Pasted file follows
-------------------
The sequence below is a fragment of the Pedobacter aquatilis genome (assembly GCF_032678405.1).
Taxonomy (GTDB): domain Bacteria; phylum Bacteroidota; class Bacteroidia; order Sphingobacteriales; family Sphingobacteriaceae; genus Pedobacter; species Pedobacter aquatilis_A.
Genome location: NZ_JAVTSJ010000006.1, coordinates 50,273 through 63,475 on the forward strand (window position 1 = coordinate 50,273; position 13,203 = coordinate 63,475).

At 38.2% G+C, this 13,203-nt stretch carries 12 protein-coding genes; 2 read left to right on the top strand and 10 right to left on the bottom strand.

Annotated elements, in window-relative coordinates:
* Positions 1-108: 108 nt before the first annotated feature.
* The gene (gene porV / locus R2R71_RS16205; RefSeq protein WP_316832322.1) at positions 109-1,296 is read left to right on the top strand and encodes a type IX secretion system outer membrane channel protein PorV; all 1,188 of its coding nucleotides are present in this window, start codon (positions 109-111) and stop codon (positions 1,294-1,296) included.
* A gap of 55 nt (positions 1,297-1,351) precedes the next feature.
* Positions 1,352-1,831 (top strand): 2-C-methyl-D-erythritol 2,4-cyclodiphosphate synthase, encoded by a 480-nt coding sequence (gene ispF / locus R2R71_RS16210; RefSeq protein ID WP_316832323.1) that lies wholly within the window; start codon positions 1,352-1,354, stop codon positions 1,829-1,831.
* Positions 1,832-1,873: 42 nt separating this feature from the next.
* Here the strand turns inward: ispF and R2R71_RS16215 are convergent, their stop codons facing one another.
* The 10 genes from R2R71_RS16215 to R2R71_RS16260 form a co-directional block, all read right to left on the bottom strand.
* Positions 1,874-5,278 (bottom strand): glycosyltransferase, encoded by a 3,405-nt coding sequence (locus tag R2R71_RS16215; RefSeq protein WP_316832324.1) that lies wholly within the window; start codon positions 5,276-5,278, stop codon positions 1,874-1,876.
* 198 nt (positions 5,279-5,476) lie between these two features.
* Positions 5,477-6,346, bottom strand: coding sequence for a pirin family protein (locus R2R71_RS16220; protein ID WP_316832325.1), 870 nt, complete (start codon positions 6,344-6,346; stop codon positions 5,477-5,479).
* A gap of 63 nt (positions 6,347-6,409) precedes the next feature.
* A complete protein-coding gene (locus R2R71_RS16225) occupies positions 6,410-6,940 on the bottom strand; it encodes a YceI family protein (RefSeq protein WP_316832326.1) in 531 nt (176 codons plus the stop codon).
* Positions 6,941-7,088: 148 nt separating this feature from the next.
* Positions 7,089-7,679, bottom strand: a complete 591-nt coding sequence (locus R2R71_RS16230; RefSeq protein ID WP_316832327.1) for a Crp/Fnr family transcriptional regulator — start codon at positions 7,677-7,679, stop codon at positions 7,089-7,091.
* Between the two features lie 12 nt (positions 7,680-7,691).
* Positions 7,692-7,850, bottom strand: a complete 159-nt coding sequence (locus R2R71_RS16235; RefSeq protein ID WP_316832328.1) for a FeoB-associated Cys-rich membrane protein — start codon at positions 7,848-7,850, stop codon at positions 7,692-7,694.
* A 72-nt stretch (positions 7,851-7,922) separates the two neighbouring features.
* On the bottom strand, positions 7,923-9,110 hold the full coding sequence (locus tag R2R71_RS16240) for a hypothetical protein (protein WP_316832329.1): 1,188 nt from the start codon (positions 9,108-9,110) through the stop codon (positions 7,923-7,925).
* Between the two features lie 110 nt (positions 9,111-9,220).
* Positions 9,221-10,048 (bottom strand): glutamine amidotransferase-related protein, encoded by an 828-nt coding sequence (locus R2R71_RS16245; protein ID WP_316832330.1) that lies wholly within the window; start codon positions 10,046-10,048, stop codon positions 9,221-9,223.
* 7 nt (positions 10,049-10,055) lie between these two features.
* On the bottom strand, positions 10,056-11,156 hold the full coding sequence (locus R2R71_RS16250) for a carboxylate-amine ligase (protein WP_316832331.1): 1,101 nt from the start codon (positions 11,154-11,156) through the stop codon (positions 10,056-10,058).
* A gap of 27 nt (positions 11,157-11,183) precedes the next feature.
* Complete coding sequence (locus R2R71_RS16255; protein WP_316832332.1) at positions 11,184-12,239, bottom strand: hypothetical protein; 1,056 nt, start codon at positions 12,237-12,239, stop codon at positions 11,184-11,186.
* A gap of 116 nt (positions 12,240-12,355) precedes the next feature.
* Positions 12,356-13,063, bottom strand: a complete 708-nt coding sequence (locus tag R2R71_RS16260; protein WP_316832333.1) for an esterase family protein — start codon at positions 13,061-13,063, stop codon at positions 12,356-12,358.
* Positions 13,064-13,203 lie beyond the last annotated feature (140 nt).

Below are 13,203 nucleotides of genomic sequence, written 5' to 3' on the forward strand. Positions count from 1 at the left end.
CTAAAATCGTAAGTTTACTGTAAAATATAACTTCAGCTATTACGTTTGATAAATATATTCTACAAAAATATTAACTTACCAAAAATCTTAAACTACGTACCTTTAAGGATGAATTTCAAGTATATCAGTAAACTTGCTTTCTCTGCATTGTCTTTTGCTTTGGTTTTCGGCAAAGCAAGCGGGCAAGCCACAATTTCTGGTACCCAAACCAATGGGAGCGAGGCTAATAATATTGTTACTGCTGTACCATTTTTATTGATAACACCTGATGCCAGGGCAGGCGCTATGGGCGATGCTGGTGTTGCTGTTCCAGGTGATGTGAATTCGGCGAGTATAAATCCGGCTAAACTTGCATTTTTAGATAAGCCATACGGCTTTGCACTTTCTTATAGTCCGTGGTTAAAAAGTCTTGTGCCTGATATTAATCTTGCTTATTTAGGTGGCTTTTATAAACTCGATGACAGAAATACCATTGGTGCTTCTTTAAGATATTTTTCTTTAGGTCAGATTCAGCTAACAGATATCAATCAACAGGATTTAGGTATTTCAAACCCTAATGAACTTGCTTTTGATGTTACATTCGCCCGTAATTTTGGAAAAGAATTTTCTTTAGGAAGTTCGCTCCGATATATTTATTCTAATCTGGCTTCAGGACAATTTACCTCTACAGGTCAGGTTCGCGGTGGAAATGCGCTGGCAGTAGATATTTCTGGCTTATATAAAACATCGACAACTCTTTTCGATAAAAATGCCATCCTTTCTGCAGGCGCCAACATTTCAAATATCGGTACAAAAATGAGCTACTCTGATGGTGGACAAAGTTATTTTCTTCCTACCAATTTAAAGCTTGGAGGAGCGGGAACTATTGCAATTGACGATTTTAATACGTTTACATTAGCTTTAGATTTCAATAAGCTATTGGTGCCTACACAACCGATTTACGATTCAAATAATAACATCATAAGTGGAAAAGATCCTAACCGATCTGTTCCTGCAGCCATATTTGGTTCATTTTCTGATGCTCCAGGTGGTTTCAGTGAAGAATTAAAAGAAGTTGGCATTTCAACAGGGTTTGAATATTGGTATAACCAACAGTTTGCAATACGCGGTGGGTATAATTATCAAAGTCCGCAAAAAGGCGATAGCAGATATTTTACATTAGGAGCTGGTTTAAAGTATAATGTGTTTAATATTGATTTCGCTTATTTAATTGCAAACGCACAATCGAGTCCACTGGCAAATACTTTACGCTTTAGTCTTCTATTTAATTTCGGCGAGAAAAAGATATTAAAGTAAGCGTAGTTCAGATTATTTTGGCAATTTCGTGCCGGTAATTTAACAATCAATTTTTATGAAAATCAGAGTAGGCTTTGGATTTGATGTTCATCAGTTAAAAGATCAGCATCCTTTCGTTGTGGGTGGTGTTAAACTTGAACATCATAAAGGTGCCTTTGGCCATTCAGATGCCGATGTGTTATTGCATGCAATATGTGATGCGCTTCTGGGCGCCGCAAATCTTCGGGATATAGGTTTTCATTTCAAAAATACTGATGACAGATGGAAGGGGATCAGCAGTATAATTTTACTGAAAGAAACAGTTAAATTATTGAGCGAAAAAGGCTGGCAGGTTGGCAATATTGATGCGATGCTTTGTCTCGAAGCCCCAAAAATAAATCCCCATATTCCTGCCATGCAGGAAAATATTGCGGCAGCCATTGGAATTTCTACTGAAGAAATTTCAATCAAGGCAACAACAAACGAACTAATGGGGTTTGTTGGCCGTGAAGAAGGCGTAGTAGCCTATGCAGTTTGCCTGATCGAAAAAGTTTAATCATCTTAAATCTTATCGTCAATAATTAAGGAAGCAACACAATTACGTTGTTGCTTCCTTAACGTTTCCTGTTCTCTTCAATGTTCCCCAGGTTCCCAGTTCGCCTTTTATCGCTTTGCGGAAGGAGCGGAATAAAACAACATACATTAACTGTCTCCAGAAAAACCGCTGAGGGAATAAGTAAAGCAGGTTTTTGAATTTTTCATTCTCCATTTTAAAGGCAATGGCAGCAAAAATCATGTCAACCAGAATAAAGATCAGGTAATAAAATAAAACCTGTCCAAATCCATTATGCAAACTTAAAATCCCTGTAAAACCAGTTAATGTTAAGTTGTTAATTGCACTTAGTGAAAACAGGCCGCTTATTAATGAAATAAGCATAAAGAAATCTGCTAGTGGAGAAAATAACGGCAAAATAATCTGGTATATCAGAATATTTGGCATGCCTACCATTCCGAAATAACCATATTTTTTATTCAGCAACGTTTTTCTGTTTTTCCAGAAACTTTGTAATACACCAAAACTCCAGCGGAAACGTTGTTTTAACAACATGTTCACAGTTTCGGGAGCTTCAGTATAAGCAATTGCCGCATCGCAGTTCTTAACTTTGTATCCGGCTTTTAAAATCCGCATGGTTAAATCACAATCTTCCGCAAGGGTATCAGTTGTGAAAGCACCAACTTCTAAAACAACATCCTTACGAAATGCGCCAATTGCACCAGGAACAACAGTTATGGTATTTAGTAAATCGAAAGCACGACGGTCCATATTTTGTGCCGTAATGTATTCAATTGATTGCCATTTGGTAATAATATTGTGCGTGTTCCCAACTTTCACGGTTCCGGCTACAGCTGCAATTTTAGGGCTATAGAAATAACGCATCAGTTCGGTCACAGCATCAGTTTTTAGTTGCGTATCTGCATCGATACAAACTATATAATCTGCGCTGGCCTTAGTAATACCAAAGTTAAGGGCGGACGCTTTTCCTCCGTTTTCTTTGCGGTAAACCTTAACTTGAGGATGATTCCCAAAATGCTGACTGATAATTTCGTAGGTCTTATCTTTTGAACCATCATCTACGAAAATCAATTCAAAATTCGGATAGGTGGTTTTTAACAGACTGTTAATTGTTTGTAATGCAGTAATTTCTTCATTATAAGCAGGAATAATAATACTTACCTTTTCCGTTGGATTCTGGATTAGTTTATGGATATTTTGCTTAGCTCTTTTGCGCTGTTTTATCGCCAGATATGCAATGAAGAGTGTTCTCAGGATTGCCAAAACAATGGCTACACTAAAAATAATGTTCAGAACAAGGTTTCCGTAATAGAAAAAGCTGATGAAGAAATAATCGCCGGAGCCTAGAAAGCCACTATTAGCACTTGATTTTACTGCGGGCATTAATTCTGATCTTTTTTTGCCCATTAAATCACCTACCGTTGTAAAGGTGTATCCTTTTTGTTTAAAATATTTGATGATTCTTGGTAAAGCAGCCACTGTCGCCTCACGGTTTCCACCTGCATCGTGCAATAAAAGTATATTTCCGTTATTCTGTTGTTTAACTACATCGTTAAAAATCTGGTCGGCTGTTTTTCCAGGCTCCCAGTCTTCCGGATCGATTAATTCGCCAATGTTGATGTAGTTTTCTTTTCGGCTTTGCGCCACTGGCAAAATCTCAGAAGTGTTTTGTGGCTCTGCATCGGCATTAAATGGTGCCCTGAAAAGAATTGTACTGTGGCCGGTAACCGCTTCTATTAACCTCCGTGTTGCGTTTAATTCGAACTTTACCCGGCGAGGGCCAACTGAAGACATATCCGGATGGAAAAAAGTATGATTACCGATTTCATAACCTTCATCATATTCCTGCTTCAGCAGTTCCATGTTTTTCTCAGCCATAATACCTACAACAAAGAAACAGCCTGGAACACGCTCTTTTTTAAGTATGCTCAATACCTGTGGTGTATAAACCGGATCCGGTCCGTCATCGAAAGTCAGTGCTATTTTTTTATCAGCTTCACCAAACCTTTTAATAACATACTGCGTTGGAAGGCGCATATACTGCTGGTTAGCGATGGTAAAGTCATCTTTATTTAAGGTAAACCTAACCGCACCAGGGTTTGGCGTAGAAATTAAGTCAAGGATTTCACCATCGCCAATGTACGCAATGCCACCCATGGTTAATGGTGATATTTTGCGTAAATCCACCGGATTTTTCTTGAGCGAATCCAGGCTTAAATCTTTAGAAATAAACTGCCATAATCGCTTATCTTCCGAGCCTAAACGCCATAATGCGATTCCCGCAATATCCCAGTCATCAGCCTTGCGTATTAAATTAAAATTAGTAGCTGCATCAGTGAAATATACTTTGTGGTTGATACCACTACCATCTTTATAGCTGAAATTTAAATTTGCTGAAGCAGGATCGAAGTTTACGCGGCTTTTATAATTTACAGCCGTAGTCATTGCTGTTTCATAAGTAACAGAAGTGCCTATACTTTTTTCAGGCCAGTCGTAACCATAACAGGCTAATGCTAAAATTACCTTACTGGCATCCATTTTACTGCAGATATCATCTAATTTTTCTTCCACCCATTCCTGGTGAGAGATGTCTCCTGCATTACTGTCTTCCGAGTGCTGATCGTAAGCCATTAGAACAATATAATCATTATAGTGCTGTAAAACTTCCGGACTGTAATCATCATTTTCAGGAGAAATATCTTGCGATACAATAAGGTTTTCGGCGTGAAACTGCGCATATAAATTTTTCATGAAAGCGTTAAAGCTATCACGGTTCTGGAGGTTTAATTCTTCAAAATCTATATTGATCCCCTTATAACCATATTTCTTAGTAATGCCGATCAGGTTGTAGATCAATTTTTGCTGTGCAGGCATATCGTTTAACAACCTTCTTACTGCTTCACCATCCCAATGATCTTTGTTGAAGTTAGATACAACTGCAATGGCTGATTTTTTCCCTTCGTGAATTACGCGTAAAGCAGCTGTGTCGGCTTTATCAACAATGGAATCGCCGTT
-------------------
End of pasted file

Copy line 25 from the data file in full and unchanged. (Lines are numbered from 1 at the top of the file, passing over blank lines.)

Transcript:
* Positions 9,221-10,048 (bottom strand): glutamine amidotransferase-related protein, encoded by an 828-nt coding sequence (locus R2R71_RS16245; protein ID WP_316832330.1) that lies wholly within the window; start codon positions 10,046-10,048, stop codon positions 9,221-9,223.